A law requiring Oregon restaurants to stop using plastic foam takeout containers by 2025 is on its way to the desk of Governor Tina Kotek. On Wednesday (April 26), a 40-18 vote gave Senate Bill 543, a long-time aim of Oregon environmental organizations, the final passage in the state House.
Styrofoam, or polystyrene foam, is banned from being used in food containers under the new law. The usage and sale of foam packing peanuts and foam coolers designed for single use are likewise forbidden. The Senate passed the measure at the beginning of April.
Advocates of SB 543 argue that a statewide ban is necessary even if nine communities in Oregon have passed their ordinances limiting foam containers. They point out that foam items aren’t recyclable in most communities, are often discarded as trash, and decompose into tiny fragments that are difficult to collect.
According to state representative and bill lead sponsor Maxine Dexter (D-Portland), “single-use plastics are the predominant waste we clean up,” whether it be by a river, a roadway, or our lovely beaches. “It’s all over, it’s ugly, and it’s hurting people.”
The use of containers containing perfluoroalkyl substances (PFAS), the so-called “forever chemicals” that may make materials like cardboard resistant to grease, is likewise prohibited by SB 543. Some malignancies, high cholesterol, and low birth weight in infants have all been related to PFAS, which do not degrade quickly.
The law will punish anyone selling restricted items between $100 and $500 daily. Some Styrofoam containers, such as those used to transport and store raw materials like egg cartons, may still be utilized.
Oregon environmental groups have been campaigning for years to ban Styrofoam packaging. In 2019, a similar law looked to have a good chance of passing, but it was ultimately shot down due to the opposition of both moderate Democrats and Republicans. Despite the dramatic shift in the political makeup of each chamber, HB 543 was able to sail through with overwhelming support from both parties.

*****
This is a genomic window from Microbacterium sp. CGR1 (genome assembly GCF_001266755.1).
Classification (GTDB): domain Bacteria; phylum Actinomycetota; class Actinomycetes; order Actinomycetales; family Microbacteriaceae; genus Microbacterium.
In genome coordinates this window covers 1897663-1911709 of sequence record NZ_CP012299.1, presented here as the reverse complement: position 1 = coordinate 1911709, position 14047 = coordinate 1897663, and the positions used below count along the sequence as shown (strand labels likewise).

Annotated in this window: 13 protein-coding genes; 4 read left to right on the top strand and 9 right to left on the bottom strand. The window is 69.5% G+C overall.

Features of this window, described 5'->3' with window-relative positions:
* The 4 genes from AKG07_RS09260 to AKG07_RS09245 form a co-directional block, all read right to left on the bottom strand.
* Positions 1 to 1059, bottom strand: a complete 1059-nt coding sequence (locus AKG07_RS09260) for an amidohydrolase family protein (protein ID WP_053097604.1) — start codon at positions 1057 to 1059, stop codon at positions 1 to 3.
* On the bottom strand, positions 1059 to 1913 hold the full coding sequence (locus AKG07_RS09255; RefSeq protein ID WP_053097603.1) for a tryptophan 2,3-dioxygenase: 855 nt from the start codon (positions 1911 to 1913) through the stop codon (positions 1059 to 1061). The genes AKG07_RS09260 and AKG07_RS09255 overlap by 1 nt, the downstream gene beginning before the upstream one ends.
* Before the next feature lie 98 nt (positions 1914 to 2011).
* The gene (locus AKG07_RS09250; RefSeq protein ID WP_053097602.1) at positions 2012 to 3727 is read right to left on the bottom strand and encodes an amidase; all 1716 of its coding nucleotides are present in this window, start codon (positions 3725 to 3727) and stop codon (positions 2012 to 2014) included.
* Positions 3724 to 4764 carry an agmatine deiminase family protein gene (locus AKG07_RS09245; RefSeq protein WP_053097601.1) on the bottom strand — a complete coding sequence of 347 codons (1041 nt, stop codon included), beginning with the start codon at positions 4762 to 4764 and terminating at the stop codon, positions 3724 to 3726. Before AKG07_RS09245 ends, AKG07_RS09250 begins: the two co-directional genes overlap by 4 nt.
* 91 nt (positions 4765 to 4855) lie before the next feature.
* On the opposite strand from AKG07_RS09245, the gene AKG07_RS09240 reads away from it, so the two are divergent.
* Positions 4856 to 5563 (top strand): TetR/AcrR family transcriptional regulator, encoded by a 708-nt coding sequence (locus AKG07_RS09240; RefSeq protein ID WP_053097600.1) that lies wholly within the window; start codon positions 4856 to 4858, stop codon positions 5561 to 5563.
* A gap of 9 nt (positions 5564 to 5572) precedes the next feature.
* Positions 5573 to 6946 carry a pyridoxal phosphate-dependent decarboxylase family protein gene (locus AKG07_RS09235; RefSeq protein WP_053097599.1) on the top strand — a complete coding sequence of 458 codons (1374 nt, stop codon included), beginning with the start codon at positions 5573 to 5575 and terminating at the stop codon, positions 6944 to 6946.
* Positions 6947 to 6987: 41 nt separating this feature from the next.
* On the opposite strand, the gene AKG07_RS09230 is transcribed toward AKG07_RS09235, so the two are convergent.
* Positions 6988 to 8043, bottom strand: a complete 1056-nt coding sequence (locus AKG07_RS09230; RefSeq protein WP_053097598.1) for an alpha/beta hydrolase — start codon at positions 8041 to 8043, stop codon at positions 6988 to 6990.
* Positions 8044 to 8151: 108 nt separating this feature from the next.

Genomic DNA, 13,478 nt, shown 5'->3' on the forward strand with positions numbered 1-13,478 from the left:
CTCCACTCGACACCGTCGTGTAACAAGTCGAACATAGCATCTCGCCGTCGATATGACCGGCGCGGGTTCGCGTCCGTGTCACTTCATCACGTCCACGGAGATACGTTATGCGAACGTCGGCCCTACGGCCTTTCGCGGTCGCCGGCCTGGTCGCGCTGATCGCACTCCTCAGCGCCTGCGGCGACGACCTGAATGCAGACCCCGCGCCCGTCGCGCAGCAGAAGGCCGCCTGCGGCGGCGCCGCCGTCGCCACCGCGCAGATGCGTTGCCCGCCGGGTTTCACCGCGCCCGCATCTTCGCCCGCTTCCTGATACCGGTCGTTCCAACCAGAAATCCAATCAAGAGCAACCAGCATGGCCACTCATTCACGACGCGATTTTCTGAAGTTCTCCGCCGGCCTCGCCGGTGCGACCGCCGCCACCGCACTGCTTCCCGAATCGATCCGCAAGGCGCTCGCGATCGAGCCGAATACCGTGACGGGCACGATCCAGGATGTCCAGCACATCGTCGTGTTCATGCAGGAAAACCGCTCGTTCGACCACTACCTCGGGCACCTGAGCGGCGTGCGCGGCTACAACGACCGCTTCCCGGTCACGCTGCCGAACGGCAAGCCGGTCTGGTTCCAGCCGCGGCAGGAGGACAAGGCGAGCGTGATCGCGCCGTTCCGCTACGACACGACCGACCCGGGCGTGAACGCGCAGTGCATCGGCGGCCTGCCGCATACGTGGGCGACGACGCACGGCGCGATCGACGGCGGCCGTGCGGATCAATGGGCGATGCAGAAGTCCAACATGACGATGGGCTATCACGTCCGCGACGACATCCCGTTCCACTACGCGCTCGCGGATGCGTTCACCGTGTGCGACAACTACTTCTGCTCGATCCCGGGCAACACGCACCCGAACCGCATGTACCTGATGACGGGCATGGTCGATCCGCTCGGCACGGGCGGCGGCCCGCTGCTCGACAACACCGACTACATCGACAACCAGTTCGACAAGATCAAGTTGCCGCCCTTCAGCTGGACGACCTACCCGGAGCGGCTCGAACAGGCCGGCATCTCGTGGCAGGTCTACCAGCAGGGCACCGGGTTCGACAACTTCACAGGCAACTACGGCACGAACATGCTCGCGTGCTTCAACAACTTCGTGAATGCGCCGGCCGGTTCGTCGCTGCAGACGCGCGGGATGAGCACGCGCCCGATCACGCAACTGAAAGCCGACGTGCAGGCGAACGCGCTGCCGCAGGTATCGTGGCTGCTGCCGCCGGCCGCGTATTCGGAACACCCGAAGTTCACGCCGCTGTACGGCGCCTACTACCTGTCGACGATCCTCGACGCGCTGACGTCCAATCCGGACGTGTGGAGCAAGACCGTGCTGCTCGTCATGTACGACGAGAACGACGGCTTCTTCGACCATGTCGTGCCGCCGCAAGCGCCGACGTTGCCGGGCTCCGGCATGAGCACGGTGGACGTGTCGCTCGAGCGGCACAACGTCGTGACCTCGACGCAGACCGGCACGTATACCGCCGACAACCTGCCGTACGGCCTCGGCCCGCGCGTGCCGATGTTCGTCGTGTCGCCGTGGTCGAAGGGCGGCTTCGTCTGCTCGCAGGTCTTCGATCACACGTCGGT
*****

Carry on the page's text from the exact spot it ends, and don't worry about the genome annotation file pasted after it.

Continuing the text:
Representative Virgil Osborne (R-Roseburg) stated on Wednesday that the measure would be an easy “yes” vote since it would make people “feel good” and would safeguard the environment. However, Osborne warned that Oregon must ensure less damaging containers are used instead of foam packing.
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While organizations representing restaurants and supermarkets had no stance on Senate Measure 543 (SB 543), the action did face criticism from other sectors. They maintained that the 2021 legislation forcing plastic packaging manufacturers to bear responsibility for their goods and pay safe disposal programs would be sufficient regulation and no need for a ban.
Oregon will join eight other states, including Washington, in banning certain types of foam containers if Kotek passes the measure into law.
SB 545, which requires the Oregon Health Authority to draft regulations allowing restaurants to accept reusable containers for to-go orders, was also approved by the House on Wednesday. The legislation aims to restrict the prevalence of disposable plastic containers even more.
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